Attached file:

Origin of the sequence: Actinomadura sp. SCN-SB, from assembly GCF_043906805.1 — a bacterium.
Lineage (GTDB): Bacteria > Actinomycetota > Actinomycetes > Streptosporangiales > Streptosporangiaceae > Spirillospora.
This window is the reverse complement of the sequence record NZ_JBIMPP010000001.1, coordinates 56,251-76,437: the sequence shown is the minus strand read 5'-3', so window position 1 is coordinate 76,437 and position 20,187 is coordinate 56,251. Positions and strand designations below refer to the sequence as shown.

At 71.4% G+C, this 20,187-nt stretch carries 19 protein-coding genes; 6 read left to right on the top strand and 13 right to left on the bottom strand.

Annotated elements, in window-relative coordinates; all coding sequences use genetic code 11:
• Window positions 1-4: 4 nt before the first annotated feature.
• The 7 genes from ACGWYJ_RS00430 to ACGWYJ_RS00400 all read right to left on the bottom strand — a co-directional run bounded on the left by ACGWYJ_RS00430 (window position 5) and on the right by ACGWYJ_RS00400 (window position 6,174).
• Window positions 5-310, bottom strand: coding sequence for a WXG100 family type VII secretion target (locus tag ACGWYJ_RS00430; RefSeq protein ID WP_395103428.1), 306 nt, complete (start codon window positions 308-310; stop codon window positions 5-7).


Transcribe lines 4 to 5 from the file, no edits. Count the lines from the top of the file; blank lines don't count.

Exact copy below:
At 71.4% G+C, this 20,187-nt stretch carries 19 protein-coding genes; 6 read left to right on the top strand and 13 right to left on the bottom strand.

Annotated elements, in window-relative coordinates; all coding sequences use genetic code 11: